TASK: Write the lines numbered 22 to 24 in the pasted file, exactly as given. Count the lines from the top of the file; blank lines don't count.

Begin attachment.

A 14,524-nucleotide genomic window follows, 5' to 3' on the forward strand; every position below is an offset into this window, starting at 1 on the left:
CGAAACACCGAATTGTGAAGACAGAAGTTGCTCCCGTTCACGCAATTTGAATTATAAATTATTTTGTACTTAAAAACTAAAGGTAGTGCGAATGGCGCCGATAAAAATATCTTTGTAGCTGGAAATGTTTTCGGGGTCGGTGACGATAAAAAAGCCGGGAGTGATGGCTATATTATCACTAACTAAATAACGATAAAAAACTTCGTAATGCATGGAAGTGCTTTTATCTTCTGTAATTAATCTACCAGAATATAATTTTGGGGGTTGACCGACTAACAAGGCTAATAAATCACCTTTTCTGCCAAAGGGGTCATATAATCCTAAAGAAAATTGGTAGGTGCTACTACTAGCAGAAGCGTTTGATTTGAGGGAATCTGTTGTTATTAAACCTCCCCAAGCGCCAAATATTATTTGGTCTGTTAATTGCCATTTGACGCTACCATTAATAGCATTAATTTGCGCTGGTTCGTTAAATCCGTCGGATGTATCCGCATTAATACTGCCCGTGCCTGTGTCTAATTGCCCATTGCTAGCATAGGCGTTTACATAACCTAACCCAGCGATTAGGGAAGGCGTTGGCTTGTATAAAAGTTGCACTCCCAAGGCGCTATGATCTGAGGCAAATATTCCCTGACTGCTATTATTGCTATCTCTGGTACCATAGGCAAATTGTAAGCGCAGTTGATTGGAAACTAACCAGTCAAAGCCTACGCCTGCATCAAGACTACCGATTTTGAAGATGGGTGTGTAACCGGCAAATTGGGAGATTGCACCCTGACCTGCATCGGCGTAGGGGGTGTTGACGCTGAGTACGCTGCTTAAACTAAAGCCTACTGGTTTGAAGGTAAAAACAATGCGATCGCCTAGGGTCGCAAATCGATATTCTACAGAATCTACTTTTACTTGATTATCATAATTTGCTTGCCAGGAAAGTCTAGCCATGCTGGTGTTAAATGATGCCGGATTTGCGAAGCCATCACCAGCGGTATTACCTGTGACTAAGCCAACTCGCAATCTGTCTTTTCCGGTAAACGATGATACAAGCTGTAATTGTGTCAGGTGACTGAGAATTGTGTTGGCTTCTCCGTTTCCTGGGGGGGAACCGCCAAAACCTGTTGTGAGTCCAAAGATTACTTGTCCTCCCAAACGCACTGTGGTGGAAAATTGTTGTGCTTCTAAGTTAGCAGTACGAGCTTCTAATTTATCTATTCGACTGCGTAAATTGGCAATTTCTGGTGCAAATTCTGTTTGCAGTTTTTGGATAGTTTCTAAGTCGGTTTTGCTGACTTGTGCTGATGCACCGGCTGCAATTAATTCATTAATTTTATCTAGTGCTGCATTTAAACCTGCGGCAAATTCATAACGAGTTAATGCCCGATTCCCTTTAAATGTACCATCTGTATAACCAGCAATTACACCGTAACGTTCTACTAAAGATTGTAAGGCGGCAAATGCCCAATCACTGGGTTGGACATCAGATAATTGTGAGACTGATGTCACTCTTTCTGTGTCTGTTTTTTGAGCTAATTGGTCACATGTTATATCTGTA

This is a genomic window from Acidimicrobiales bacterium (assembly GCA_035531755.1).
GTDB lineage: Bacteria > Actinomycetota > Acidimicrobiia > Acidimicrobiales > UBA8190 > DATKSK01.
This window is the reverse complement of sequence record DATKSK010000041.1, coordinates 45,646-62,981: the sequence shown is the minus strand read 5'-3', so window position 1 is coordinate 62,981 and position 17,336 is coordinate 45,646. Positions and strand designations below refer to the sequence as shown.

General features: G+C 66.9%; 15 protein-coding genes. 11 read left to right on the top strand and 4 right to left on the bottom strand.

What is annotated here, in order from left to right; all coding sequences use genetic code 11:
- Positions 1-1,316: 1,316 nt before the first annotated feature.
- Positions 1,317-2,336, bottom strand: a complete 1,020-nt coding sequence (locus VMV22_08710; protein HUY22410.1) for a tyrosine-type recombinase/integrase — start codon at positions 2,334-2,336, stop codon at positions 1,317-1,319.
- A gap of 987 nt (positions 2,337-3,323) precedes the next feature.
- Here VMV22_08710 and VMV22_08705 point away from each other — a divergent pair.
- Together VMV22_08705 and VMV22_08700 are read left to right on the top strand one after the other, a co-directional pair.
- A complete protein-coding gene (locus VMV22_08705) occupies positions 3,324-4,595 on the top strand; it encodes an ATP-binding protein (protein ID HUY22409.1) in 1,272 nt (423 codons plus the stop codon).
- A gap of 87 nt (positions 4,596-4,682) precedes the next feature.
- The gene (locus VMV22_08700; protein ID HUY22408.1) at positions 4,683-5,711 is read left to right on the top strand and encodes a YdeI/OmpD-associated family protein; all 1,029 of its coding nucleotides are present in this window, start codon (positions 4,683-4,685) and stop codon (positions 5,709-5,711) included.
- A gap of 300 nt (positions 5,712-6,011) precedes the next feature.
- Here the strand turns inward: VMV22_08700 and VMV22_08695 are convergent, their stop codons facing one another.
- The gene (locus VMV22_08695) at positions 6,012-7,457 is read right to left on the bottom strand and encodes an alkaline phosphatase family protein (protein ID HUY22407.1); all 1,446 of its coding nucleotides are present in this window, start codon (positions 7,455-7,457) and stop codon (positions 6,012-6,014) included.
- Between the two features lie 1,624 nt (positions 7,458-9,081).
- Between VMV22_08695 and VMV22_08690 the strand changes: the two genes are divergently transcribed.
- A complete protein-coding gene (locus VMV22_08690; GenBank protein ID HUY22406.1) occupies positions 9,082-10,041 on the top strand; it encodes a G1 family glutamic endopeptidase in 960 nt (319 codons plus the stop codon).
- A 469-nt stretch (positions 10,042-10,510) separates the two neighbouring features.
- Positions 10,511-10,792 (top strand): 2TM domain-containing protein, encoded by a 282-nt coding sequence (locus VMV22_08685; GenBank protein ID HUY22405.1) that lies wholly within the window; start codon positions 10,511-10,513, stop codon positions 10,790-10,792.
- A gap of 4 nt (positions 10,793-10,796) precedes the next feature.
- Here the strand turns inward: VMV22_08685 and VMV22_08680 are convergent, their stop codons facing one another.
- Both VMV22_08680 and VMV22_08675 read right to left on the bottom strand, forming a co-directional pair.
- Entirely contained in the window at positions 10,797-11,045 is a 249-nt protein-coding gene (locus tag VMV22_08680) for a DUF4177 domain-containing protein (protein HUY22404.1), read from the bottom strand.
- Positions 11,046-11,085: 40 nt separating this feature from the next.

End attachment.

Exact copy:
- A 469-nt stretch (positions 10,042-10,510) separates the two neighbouring features.
- Positions 10,511-10,792 (top strand): 2TM domain-containing protein, encoded by a 282-nt coding sequence (locus VMV22_08685; GenBank protein ID HUY22405.1) that lies wholly within the window; start codon positions 10,511-10,513, stop codon positions 10,790-10,792.
- A gap of 4 nt (positions 10,793-10,796) precedes the next feature.